A US government auditor has backed a Pentagon recommendation to withhold payments to controversial US giant Halliburton over its work in Iraq.
Kellogg Brown & Root provides logistics and construction services
Stuart Bowen, who is reviewing US spending in Iraq, says he supports proposals for the army to hold back 15% of monthly payments on future invoices.
It follows a dispute over bills which officials say lack proper records.
The move could cost Halliburton, the largest US civilian contractor in Iraq, up to $60m (£32m) a month.
"We agree with US Army Materiel Command and DCAA
[Defense Contract Audit Agency] positions," Mr Bowen said in a memo, referring to an audit by the DCAA in August.
That recommended cuts of 15% after finding flaws in the accounting system used by Halliburton subsidiary Kellogg Brown & Root.
Halliburton, once run by US Vice-President Dick Cheney, said it was not aware of any plan to implement the cuts.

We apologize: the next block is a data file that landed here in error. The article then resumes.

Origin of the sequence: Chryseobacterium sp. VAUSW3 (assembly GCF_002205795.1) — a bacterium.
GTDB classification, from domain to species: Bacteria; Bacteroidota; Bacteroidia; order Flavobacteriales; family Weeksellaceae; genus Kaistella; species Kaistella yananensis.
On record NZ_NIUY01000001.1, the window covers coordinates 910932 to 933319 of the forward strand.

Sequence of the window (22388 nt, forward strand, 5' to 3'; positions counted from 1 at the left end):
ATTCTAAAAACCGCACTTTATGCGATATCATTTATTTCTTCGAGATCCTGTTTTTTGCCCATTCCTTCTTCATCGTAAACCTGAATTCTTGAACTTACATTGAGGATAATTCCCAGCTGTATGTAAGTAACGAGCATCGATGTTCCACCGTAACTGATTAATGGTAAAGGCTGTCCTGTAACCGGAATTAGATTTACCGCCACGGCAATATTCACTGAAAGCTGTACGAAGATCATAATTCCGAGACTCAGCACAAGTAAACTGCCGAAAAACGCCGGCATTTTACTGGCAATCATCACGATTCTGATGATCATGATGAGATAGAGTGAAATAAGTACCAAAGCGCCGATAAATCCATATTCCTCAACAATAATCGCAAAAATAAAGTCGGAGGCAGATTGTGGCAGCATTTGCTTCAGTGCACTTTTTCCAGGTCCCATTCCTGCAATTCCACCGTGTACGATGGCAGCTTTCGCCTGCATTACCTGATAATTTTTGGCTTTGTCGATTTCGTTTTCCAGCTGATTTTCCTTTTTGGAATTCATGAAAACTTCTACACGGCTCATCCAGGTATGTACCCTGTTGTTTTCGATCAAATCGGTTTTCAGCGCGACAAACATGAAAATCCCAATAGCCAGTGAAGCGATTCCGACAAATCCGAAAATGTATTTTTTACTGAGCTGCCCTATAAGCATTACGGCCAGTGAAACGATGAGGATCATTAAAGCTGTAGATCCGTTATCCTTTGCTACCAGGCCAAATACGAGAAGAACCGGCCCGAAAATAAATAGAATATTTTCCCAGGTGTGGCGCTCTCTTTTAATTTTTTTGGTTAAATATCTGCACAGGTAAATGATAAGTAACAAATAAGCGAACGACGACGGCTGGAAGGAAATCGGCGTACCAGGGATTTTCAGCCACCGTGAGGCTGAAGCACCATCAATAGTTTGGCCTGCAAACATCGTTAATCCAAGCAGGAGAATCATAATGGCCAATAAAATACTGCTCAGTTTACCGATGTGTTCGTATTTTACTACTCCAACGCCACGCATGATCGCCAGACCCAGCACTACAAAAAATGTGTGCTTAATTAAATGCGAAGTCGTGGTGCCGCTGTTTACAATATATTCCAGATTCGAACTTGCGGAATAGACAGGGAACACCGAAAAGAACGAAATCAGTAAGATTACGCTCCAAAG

"We will continue to work directly with our client regarding resolution for this issue," spokeswoman Cathy Gist said.
The company has said it would pass on any cutbacks to its suppliers.
Part of the dispute is believed to centre on the way KBR bills for meals.
The Pentagon wants to be charged for exactly how many meals are actually eaten, while Halliburton's systems are said to be based on estimates.
The army has not yet implemented the cuts.
It has opted to give Halliburton more time to resolve the ongoing dispute, fearing punitive action could disrupt supplies to US troops.